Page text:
The Arab Spring protests reached Syria in March 2011, the pro-democracy uprising, initially demanding reforms, soon turned into a civil war and violence escalated as a result of the government forces utilizing brutality to suppress the civil movement. More than seven years of conflict lead to the deaths of over 400,000 Syrians; millions were forcibly displaced, and the country is devastated economically. Since the beginning of the conflict, more than four million Syrians have fled to neighboring countries such as Turkey, Lebanon and Jordan, and an estimated 6.1 million people have been displaced within Syria, bringing the total number of expelled Syrians to a staggering 11.5 million (UNHCR 2017).
Studies of the Syrian civil war have largely focused on topics such as refugees and casualties and have left the crucial topic of employment greatly under-researched. Understanding changes in the composition of the job market will greatly enhance reconstruction efforts in post-war Aleppo as it allows a better understanding of the availability and quality of the labour force.
In late 2014 and early 2015, The Aleppo Project surveyed 1001 Aleppians about many issues.
This paper focuses on the two questionnaire items related to current professions of the respondents and their previous professions. The major findings of this paper include:
The composition of the job market has pointedly changed due to the conflict
Unemployment more than doubled due to the conflict. This applies to Aleppians within the city and abroad
Differences in the rate of unemployment among Aleppians are largely explained by gender, age, education, and the neighbourhood from which the respondents come.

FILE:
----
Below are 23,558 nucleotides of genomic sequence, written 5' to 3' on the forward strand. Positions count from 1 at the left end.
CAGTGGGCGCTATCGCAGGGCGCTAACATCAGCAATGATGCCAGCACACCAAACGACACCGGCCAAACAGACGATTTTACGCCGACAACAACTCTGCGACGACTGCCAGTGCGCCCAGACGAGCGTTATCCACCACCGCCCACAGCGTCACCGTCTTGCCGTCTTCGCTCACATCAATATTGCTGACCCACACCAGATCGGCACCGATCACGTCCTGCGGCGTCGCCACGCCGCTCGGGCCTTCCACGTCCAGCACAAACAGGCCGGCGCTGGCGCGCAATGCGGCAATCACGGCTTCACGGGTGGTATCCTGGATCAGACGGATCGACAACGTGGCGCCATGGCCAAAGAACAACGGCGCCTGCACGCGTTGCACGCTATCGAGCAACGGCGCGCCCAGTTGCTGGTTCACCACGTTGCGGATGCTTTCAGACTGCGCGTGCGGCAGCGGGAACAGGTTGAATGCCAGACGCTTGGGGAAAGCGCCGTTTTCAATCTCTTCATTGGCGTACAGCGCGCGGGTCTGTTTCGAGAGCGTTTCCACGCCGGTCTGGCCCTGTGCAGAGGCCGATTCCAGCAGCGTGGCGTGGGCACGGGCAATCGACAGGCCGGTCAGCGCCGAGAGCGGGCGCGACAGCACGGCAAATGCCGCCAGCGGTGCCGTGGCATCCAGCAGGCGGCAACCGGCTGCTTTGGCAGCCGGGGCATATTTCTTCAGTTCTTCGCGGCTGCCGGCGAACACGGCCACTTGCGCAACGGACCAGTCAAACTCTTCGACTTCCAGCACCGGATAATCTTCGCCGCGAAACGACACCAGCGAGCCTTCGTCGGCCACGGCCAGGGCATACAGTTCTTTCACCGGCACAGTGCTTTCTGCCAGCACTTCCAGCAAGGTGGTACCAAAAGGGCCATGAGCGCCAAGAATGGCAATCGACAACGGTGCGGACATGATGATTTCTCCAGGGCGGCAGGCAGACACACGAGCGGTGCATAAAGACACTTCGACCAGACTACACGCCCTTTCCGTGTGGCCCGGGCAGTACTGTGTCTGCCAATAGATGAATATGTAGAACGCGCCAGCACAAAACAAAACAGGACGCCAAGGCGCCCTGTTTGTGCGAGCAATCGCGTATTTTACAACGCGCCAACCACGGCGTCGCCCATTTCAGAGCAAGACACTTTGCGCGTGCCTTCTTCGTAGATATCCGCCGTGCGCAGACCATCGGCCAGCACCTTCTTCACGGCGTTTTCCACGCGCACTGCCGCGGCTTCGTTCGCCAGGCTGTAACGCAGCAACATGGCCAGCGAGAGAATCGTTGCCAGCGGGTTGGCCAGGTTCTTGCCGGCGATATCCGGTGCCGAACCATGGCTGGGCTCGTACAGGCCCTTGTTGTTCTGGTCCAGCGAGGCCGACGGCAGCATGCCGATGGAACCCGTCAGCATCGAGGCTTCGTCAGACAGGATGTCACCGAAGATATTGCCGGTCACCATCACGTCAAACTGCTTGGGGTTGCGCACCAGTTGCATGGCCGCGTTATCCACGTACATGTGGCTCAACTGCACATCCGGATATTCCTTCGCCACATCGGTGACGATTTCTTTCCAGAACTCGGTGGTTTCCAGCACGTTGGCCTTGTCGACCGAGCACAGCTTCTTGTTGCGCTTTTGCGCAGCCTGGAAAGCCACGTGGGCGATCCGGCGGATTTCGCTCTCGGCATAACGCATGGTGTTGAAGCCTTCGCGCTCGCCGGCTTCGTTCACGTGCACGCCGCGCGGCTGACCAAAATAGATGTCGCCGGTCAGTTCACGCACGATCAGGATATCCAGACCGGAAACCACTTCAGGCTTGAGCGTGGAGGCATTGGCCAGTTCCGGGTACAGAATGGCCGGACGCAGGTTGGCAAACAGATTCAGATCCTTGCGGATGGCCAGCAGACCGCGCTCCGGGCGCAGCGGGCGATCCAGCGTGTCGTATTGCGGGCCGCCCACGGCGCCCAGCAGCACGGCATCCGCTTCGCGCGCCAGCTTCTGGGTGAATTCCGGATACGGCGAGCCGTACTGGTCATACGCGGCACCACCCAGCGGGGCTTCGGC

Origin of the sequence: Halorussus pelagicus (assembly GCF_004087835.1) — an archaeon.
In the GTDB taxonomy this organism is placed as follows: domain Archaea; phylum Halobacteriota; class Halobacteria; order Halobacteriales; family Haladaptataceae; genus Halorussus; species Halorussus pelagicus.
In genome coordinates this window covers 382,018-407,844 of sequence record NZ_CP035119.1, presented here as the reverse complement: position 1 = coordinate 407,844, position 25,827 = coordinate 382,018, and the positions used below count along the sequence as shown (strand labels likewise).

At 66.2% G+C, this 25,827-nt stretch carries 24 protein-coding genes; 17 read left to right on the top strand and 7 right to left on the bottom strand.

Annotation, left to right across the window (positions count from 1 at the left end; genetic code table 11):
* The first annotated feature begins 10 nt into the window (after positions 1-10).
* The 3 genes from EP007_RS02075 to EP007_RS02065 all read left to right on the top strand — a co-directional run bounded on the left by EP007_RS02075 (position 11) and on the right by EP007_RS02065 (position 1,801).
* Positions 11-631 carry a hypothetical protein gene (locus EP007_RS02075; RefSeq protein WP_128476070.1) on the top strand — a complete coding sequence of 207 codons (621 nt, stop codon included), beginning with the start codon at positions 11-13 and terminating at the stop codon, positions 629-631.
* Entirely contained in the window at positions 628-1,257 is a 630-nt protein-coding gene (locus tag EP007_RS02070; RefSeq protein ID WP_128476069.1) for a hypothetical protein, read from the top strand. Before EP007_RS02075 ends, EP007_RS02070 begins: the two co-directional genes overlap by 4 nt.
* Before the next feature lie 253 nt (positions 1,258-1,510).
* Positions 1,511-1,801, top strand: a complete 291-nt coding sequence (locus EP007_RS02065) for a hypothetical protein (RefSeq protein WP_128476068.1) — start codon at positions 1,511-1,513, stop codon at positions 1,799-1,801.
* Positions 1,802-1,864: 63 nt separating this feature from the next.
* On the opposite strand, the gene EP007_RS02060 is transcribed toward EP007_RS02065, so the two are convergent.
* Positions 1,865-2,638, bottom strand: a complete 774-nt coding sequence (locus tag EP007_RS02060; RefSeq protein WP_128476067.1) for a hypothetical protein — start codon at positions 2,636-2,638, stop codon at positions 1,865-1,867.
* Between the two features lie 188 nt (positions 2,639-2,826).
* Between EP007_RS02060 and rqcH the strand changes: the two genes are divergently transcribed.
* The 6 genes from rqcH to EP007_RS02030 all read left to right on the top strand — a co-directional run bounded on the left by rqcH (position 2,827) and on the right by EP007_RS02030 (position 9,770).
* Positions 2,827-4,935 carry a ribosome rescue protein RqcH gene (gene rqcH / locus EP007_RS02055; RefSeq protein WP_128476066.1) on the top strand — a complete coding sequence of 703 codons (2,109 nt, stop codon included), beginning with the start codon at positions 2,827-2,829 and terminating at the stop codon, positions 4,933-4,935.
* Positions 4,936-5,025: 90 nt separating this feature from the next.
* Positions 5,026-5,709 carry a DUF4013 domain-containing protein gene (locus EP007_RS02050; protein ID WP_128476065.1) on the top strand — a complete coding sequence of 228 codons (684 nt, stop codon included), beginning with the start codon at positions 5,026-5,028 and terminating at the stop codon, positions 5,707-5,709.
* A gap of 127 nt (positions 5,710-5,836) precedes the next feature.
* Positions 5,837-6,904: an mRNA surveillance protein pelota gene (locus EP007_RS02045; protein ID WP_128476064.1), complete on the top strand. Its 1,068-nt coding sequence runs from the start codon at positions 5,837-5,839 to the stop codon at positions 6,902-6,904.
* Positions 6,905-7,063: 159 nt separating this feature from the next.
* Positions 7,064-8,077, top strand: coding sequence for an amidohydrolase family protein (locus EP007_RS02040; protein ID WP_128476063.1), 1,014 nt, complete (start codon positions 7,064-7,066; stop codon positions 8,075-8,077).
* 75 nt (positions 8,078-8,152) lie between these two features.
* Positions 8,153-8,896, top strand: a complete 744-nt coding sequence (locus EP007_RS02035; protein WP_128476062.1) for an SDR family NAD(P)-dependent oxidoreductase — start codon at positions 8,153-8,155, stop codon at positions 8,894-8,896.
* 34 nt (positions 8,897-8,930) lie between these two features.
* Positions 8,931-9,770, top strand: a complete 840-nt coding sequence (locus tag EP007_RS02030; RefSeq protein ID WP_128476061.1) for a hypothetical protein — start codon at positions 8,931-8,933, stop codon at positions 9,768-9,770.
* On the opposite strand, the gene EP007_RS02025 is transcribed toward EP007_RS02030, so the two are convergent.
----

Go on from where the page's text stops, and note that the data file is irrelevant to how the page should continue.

I believe that policymakers in post-war Aleppo will be faced with very high unemployment rates as the returnees with the fewest economic opportunities abroad come to Aleppo first to seek jobs. Ignoring the unemployed might ignite new unrest and could make the process of reintegration and reconciliation harder.
Ordinary Syrian people are going to extraordinary lengths, risking everything to protect their heritage, despite the horror that has engulfed their country. For them, it is not a question of people or stones. The story of the people is embedded in those stones, a crafted story stretching back millennia. Saving that story is saving Syria. Dr. Emma Cunliffe. Research Associate, Oxford University.
After months of ‘dynamic stalemate,’ the military situation to the north of Aleppo city shifted dramatically over the past few weeks. Government and allied forces took control of strategic towns on the Aleppo-Gaziantep road, disconnecting eastern Aleppo city from the northern countryside and Turkey. The city is still connected with Turkey through the Bab al-Hawa border crossing in the western part of Idlib province.
When the drought in Syria started in 2008, the United Nations issued an appeal for funding for food aid for the many farmers whose crops had failed and animals had either been sold or died. In August the next year, with the drought getting worse and lasting longer than any other on record, another international appeal for help was announced. By the end of 2009, it had raised just 14 percent of what was needed.
“We liberated the rural parts of Aleppo province. We waited and waited for Aleppo City to rise, and it didn’t. We couldn’t rely on them to do it for themselves so we had to bring the revolution to them.” Those were the words in July 2012 of Abu Hashish, a commander from a village in the country near Aleppo. The conflict had indeed spread from the Idleb countryside to northern Aleppo in the early part of the year but only reached the city in July.